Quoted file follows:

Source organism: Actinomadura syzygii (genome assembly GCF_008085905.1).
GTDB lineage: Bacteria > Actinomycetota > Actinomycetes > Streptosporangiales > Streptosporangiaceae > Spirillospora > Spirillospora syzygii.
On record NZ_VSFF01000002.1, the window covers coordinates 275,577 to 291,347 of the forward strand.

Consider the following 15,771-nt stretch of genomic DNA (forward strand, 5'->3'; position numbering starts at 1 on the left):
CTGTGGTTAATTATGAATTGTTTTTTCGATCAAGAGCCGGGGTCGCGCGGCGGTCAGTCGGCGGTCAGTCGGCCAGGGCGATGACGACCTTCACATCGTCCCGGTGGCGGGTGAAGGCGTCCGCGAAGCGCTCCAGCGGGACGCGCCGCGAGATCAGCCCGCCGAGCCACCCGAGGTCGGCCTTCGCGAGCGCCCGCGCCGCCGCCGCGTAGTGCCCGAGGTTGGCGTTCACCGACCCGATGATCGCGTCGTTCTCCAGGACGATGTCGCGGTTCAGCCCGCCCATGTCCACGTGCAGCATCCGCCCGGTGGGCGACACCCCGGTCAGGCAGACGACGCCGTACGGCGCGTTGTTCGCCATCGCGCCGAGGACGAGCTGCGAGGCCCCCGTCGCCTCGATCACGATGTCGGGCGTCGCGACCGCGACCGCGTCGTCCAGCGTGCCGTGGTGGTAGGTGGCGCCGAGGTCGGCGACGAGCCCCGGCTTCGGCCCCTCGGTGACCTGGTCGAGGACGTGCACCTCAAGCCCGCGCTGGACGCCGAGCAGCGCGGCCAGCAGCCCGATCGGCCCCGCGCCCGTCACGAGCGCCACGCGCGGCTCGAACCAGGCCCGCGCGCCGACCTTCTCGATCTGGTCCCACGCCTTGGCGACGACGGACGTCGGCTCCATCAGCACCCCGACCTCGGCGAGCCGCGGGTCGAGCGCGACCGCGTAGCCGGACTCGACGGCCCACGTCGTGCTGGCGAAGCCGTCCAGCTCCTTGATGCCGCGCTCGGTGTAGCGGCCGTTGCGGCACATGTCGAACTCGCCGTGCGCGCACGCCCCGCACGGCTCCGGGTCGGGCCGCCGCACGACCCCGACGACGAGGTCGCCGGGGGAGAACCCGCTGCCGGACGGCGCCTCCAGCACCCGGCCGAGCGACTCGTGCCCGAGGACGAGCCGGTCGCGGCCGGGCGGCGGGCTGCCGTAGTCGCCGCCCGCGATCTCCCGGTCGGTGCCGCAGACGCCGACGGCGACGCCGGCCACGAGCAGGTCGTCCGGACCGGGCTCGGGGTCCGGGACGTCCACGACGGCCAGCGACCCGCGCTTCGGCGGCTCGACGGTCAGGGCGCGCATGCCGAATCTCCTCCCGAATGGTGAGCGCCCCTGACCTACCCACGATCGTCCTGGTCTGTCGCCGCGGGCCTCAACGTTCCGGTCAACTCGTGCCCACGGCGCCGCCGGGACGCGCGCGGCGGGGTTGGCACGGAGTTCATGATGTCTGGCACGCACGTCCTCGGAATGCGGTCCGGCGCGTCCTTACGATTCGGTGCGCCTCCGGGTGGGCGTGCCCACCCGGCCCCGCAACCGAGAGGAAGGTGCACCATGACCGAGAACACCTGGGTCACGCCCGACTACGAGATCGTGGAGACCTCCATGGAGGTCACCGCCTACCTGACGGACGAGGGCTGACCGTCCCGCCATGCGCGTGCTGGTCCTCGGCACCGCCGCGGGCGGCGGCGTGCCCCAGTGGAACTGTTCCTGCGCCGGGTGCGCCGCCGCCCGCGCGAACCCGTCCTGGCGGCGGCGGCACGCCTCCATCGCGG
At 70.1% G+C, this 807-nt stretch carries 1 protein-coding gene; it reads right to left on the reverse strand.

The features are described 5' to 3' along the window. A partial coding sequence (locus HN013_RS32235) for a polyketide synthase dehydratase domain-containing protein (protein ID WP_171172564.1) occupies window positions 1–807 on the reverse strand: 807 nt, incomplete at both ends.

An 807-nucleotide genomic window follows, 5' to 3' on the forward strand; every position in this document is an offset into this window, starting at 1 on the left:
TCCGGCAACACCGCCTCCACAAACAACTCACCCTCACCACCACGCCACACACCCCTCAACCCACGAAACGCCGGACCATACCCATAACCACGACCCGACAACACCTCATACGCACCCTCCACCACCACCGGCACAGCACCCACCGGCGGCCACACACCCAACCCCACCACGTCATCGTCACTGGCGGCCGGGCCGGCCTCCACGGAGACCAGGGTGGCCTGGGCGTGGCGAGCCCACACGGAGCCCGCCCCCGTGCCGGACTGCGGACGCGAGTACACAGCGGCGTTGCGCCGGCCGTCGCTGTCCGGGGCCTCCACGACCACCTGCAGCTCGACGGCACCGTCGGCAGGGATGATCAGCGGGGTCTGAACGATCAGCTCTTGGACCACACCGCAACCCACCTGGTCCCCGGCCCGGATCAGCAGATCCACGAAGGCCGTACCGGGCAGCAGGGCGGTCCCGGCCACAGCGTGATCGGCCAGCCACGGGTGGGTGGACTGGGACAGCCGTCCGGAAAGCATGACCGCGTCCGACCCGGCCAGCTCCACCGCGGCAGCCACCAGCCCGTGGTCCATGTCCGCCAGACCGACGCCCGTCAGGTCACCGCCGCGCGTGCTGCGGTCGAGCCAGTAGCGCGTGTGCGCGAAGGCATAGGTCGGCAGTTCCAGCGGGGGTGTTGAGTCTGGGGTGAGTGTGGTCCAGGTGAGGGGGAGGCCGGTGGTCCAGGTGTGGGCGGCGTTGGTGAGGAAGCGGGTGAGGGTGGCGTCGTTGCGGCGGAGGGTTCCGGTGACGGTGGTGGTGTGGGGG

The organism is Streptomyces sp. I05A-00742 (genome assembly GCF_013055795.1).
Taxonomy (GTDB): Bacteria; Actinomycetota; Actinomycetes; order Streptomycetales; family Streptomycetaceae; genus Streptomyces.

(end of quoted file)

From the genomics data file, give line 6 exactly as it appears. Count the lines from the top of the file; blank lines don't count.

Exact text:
At 70.1% G+C, this 807-nt stretch carries 1 protein-coding gene; it reads right to left on the reverse strand.